Now, let’s look under the hood.  Are four themes really enough?  What about love, wisdom, righteousness, contentment, faith, dependenance, generosity, etc?  As I said before, we created a mind map to organize these characteristics so that we could get our arms around the different facets and begin to eat the elephant one bite at a time, so to speak.

Here is a link to that mind map: Themes v0.3

Remember, this is one of an incalculable number of possible arrangements.  This is just one that works for our purposes.  I’m happy to take feedback on it, because I do want to improve it…but, let’s not miss the forest for the trees either.

And so you will see that we’re framing contentment as a joy issue.  If you do not have God’s joy, it is possible that the underlying cause is a contentment issue.  With this kind of vocabulary, we can use it in a number of different ways to help people.  Here are a few:

Assessment: Helping Disciples Know Where They Are

We can develop a means of helping people understand where they are in their walk with regard to joy, humility, compassion, and perseverance.  This then drives where/how they spend their time addressing areas of weakness (rather than simply ammassing knowledge by an endless stream of “bible studies”).  The intent of “assessment”, would be to help someone understand that contentment is a bigger issue in their life than say generosity.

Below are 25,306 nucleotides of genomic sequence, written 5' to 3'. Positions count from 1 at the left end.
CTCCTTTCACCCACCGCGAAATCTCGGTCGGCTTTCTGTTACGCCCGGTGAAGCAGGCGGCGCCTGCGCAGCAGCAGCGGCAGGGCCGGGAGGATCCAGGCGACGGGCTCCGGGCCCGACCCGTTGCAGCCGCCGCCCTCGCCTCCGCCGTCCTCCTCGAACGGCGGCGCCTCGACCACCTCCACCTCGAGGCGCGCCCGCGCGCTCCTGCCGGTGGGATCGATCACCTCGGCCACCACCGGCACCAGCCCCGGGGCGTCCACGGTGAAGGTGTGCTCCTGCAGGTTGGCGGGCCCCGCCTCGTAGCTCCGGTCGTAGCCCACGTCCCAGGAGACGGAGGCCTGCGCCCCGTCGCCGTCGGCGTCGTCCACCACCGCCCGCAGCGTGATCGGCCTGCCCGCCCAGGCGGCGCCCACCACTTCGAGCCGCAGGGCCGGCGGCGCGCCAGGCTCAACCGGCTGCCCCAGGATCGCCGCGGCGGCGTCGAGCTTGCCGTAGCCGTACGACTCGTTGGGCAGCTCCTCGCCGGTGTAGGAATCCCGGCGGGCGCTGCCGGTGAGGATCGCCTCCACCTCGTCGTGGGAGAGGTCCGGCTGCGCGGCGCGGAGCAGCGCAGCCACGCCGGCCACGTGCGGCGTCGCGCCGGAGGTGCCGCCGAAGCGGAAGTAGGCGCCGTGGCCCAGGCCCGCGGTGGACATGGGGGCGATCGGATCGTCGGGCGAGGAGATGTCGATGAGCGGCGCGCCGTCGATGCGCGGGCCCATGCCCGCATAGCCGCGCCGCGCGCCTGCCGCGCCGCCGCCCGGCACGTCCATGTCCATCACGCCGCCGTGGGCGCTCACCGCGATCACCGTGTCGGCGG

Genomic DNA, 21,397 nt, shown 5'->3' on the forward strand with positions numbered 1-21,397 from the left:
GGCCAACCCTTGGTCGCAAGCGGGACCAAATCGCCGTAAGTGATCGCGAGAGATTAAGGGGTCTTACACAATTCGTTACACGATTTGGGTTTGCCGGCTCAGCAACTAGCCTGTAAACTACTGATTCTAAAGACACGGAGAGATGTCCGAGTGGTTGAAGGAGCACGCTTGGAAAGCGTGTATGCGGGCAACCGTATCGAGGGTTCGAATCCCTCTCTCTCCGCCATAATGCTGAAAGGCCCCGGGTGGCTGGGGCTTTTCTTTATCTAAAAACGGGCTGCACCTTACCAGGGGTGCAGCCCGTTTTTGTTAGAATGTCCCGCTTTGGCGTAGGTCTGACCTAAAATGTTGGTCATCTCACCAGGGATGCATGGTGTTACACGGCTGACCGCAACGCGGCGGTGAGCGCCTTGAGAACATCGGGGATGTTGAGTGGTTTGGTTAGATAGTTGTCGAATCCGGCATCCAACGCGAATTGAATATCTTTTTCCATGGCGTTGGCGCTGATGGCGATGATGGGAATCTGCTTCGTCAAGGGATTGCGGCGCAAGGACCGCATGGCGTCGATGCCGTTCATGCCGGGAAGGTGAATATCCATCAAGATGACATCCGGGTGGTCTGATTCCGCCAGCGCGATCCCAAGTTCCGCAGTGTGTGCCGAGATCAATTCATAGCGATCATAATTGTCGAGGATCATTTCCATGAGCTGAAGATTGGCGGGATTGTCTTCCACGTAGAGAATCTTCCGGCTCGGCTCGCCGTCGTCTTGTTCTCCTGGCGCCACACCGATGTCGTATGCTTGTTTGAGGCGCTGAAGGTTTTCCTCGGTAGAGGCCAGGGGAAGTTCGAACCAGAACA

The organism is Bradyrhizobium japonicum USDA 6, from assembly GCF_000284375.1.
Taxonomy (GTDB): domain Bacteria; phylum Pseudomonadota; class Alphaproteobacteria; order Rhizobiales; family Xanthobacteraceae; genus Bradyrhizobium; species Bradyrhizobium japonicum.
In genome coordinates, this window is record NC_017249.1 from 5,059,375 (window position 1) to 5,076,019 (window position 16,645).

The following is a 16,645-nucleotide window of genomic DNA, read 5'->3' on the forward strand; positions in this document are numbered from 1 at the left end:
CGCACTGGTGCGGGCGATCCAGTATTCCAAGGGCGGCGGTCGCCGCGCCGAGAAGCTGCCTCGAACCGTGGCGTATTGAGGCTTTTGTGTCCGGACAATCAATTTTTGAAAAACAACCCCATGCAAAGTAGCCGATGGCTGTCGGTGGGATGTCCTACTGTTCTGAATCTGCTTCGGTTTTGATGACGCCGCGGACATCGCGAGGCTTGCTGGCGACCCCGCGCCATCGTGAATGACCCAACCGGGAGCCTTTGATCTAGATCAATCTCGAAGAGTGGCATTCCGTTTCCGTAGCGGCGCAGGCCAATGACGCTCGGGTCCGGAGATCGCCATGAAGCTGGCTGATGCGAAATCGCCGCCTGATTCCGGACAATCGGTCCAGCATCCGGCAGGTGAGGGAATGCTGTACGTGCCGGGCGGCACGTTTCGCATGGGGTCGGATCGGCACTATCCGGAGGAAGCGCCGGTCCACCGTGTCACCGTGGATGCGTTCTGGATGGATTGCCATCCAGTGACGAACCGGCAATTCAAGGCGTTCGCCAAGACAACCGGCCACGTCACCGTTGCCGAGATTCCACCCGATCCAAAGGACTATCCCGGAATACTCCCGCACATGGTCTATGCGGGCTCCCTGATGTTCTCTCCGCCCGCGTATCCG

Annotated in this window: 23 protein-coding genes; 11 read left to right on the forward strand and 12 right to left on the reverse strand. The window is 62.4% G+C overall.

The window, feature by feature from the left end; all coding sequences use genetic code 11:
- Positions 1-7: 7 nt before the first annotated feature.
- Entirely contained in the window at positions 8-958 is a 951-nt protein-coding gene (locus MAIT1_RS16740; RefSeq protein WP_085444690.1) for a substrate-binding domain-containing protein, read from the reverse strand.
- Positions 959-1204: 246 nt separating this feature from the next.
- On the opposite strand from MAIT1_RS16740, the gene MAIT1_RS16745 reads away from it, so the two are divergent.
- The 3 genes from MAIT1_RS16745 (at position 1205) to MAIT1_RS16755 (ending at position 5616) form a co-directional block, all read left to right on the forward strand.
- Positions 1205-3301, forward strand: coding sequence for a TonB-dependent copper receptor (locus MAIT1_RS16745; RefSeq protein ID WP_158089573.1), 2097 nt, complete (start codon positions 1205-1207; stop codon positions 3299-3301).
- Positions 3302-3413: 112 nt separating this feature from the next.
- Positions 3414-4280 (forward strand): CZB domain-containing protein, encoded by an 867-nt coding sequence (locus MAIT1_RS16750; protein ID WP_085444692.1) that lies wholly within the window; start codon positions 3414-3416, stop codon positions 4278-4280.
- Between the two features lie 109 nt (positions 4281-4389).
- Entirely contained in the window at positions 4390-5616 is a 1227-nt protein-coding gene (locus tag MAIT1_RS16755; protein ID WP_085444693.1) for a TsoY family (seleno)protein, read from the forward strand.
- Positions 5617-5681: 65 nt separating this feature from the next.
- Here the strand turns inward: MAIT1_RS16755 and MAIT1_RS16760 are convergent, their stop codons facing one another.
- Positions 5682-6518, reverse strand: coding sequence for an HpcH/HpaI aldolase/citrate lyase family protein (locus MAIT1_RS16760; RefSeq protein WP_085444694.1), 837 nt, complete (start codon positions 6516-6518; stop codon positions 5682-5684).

Guidance: Helping Disciples Know Where to Go and How to Get There

Guidance can be attached to the same vocabulary.  Guidance (e.g. passages of scripture, teaching, books, podcasts, disciplines, ad-hoc experiences and advice, etc)  can be provided on how to become more generous, for example, and loaded into a shared repository.

Search: Helping Disciples Find The Best Stuff Fast

Now that guidance has been loaded against a specific vocabulary, and a person understands their need using the same vocabulary, an extremely efficient search capability can be put into place that helps a disciple find exactly what they need almost immediately.

There is alot more to be said, but alas…it will have to wait until next time.  Until then, I will continue to pray for all of you as you strive to become more like our Savior.